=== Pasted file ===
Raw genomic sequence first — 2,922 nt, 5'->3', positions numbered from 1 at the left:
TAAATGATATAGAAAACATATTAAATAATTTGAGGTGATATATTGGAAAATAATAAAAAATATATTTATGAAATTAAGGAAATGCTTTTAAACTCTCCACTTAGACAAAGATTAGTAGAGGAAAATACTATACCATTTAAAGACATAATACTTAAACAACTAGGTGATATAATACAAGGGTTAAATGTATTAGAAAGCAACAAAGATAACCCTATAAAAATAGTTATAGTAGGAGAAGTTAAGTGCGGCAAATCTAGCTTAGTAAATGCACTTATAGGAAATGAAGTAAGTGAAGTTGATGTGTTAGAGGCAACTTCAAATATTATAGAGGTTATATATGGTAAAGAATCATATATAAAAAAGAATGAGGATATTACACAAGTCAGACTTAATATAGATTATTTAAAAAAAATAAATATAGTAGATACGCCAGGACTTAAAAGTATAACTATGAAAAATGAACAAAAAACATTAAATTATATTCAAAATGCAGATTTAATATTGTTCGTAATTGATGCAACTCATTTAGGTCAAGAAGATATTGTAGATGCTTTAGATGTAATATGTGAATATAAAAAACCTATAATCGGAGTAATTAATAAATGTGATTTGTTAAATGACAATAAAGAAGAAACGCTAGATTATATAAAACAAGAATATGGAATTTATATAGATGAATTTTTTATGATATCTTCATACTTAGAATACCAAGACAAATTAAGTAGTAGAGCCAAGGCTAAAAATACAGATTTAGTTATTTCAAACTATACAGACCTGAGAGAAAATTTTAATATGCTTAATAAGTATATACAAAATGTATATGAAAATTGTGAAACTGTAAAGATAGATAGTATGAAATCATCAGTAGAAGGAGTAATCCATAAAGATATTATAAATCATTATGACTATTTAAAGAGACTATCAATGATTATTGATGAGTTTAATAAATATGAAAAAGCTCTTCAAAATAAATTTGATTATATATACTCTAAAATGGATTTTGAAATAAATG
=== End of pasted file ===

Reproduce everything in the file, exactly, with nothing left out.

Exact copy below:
Raw genomic sequence first — 2,922 nt, 5'->3', positions numbered from 1 at the left:
TAAATGATATAGAAAACATATTAAATAATTTGAGGTGATATATTGGAAAATAATAAAAAATATATTTATGAAATTAAGGAAATGCTTTTAAACTCTCCACTTAGACAAAGATTAGTAGAGGAAAATACTATACCATTTAAAGACATAATACTTAAACAACTAGGTGATATAATACAAGGGTTAAATGTATTAGAAAGCAACAAAGATAACCCTATAAAAATAGTTATAGTAGGAGAAGTTAAGTGCGGCAAATCTAGCTTAGTAAATGCACTTATAGGAAATGAAGTAAGTGAAGTTGATGTGTTAGAGGCAACTTCAAATATTATAGAGGTTATATATGGTAAAGAATCATATATAAAAAAGAATGAGGATATTACACAAGTCAGACTTAATATAGATTATTTAAAAAAAATAAATATAGTAGATACGCCAGGACTTAAAAGTATAACTATGAAAAATGAACAAAAAACATTAAATTATATTCAAAATGCAGATTTAATATTGTTCGTAATTGATGCAACTCATTTAGGTCAAGAAGATATTGTAGATGCTTTAGATGTAATATGTGAATATAAAAAACCTATAATCGGAGTAATTAATAAATGTGATTTGTTAAATGACAATAAAGAAGAAACGCTAGATTATATAAAACAAGAATATGGAATTTATATAGATGAATTTTTTATGATATCTTCATACTTAGAATACCAAGACAAATTAAGTAGTAGAGCCAAGGCTAAAAATACAGATTTAGTTATTTCAAACTATACAGACCTGAGAGAAAATTTTAATATGCTTAATAAGTATATACAAAATGTATATGAAAATTGTGAAACTGTAAAGATAGATAGTATGAAATCATCAGTAGAAGGAGTAATCCATAAAGATATTATAAATCATTATGACTATTTAAAGAGACTATCAATGATTATTGATGAGTTTAATAAATATGAAAAAGCTCTTCAAAATAAATTTGATTATATATACTCTAAAATGGATTTTGAAATAAATG